June 2, 2010 at 1:29 pm #101902
Hello everybody! I am brand new to govloop, although I hear about it ALL THE TIME from Mary Davie, and thought I would start this thread with the hope for some feedback. I am currently a professional firefighter in Baltimore City looking to make a career progression into emergency preparedness and planning within the Federal Government. While I am also open to the private sector, most of my family works for the Federal Government and it seems like it would be a good fit for me as well. I am interested in staying in the DC/Baltimore region and know that there are lots of opportunities. Obviously FEMA is a good place to begin my search, and I also understand that a lot of agencies and centers have in house experts to create and manage issues such as continuity of operations planning (COOP), all-hazards preparedness, and disaster exercises. This is the type of work that I am interested in pursuing. Some of the questions that I have are:
Thank you all for taking the time and effort to consider my questions and I look forward to exploring this website and all of the material it has to offer!
- What is the scoop on USA Jobs? Is this a good host of opportunities or a waste of my time?
- I have a business administration degree and I am interested in getting a Masters in Emergency Planning, should I start now and attempt to take advantage of some type of coop hire or wait until I find a position and negotiate education reimbursement?
- Does anyone know of any individuals involved in this field that would be willing to take a few minutes and chat with me about making myself more marketable and navigating some of the challenges of “cracking the shell” into the world of the Federal government?
June 2, 2010 at 2:09 pm #101920
Unfortunately I am not a US citizen.
But I am working on issues related to civil protection, web 2.0, crowdsourcing.
here is my linked in profile http://it.linkedin.com/in/elenarapisardi
if you think that it could be of any interest please contact me.we can have a skype talk.
June 2, 2010 at 3:21 pm #101918
Hi Brian. Great questions! I just posted a blog about preparedness on GovLoop today in fact: http://bit.ly/CB2-Hurricane
1. Take initiative to improve your own town’s emergency preparedness resources. Baltimore’s page (http://bit.ly/ccQ1Lb) has some good resources, but you could do better, right? Make it more accessible to the public? Focus on a particular ethnic group in the city? Do something for children? Make a “Prepare Baltimore” blog, etc. You don’t need to be a techie to do it – it’s more of a time and energy effort but it will get you recognized and accelerate your career goal. I made OneStorm.org because Ready.gov sucked and that started my career in emergency management.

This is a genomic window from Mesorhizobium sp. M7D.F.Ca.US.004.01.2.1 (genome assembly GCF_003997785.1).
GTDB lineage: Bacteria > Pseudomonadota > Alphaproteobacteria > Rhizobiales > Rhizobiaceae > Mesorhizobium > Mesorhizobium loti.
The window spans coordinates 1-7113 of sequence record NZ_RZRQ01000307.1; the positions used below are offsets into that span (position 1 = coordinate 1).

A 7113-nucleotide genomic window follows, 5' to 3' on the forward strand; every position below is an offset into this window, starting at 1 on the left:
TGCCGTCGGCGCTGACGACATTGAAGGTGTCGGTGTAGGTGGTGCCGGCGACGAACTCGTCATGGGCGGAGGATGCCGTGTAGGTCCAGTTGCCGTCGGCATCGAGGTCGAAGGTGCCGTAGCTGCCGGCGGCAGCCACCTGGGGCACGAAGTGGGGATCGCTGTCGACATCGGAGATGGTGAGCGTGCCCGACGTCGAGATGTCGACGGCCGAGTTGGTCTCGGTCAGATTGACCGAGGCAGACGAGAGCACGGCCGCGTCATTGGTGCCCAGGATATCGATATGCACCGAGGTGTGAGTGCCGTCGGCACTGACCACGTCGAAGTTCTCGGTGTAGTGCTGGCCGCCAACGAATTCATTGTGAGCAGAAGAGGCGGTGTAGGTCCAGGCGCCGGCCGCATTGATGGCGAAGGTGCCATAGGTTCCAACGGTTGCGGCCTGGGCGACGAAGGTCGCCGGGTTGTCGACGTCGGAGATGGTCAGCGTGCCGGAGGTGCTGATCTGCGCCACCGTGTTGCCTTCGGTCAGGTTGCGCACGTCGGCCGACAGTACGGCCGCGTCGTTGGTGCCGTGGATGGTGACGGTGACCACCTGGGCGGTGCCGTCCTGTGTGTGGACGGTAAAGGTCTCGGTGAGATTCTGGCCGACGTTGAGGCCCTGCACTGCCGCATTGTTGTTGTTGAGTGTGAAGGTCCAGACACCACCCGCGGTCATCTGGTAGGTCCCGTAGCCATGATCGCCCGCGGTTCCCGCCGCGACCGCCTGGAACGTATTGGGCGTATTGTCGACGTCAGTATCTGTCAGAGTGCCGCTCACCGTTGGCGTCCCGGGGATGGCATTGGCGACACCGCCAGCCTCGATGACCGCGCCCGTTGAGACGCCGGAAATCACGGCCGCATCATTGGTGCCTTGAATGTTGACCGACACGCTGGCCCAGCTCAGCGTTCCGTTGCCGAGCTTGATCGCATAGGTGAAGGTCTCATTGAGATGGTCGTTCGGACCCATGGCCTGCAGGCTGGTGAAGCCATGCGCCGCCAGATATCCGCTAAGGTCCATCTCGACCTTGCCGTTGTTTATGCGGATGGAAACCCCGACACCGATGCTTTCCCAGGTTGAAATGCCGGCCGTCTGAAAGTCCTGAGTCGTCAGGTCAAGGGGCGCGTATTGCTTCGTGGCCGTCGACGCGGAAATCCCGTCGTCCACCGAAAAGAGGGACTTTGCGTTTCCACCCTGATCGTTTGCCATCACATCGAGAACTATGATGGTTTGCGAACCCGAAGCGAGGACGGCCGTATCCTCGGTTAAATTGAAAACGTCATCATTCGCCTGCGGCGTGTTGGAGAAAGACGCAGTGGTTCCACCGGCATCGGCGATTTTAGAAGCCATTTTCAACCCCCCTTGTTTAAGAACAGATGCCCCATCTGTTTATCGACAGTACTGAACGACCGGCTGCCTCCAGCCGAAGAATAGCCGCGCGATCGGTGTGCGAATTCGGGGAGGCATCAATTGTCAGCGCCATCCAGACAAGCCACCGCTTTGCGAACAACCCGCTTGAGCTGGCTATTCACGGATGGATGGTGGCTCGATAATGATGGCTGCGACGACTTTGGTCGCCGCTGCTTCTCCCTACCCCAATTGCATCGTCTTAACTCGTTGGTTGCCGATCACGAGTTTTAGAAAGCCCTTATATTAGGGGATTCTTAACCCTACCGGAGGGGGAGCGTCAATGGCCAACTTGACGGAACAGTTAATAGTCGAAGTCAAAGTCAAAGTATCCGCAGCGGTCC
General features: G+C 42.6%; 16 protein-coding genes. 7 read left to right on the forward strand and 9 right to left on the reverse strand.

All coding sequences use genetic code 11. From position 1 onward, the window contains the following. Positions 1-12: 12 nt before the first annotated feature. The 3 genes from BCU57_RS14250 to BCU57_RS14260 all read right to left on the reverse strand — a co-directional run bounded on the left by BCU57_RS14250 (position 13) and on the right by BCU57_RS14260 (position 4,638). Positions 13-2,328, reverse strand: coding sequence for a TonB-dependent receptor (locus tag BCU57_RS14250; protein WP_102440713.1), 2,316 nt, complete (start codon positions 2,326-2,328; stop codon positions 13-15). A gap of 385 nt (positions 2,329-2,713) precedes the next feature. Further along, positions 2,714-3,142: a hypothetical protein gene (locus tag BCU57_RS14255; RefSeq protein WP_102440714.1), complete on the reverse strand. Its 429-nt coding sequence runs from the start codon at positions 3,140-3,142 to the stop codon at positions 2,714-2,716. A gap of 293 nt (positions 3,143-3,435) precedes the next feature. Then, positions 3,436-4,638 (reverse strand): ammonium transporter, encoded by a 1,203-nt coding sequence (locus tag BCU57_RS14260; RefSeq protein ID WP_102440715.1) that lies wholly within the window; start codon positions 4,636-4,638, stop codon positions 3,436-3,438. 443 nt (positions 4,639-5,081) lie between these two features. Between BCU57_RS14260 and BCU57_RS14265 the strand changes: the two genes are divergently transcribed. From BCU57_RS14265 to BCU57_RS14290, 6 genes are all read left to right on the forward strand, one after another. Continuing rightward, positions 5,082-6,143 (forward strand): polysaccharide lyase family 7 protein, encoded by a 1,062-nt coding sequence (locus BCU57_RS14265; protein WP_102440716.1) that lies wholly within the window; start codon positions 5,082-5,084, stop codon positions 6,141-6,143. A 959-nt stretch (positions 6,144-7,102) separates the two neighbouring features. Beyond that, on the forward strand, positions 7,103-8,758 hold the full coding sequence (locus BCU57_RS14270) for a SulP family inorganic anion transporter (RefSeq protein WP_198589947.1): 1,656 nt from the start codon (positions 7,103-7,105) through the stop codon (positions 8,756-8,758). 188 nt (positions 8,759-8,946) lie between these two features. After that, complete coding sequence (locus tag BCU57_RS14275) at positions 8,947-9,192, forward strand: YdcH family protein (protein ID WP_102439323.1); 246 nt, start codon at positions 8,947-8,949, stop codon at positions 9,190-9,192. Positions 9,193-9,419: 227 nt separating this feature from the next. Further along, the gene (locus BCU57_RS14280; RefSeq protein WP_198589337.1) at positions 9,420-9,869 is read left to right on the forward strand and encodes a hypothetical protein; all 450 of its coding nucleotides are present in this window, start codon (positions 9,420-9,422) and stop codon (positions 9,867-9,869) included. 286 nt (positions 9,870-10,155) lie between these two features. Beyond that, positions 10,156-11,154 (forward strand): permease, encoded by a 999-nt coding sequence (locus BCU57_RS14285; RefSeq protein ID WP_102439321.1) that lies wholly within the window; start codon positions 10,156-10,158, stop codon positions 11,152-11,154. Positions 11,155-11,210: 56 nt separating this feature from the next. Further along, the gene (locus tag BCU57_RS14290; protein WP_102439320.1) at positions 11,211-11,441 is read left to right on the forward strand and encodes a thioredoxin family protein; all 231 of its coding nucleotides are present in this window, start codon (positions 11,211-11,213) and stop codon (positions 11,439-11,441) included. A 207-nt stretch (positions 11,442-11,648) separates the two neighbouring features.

2. Join mailing lists, LinkedIn Groups, and other online collaboration spaces like this Discuss Business Continuity One (http://bit.ly/bFiBn5). Make sure to introduce yourself and pose the same questions you did on GovLoop there. Keep in touch with people who respond to you.
3. Attend conferences, meetups, etc. when you can and network with people actually doing these jobs. There are lots of these events, especially in the northeast. Be bold and ask a vendor to get you in. We do it all the time for people to save them money (shh).
4. Contact people directly that you find on GovLoop or elsewhere. Again, be bold. If you e-mail people like Max Mayfield, Michael Brown, etc. who held high-ranking jobs in the field, they will respond. Also, use LinkedIn to find business continuity managers of companies in your town, then ask them to lunch – just explain you’re not selling anything 🙂
5. Email Steve Lewis of Boyton Beach Fire Rescue, FL (LewisSM AT bbfl.us) with your question and mention my name. Steve has taken the professional emergency management track and would have more focused career advice than I could offer on things like when to pursue your masters.
6. Lurk on CrisisCommons.org and get to know the people involved.
Good luck and hit me up anytime!
June 2, 2010 at 6:13 pm #101916
I’m a volunteer EMT in Sterling and I’ve thought about that career path as well. I’d be interested to hear everyone’s thoughts.
June 3, 2010 at 1:37 pm #101914
R. Rudy EvensonParticipant
Chris Bennett gave you some good advice, so I second everything he said.
What are you thinking????
I worked at Golden Gate Natl Rec Area in SF for 8 years. It’s the only national park with its own structural fire department, which is located on the Presidio. (Yes I know there are plenty of parks with structural fire programs, like Crater Lake, Yosemite, Yellowstone, and Lake Mead, but it’s not the same. Ask anyone.) Anyway, the Presidio–like the US Park Police SF Field Office–is essentially a training program for Bay Area local departments. New hires come in, get trained, work a couple years, then go into the local departments where they can make more money and have more of an impact. I reckon Baltimore is a pretty big organization, but if you can get into a smaller municipality or county outfit, you will have much more leeway to actually improve things than you will in any federal agency.
That’s why I like the first thing that Chris had to say when he told you to focus on what you can do in your current department first. That may lead you into some good things.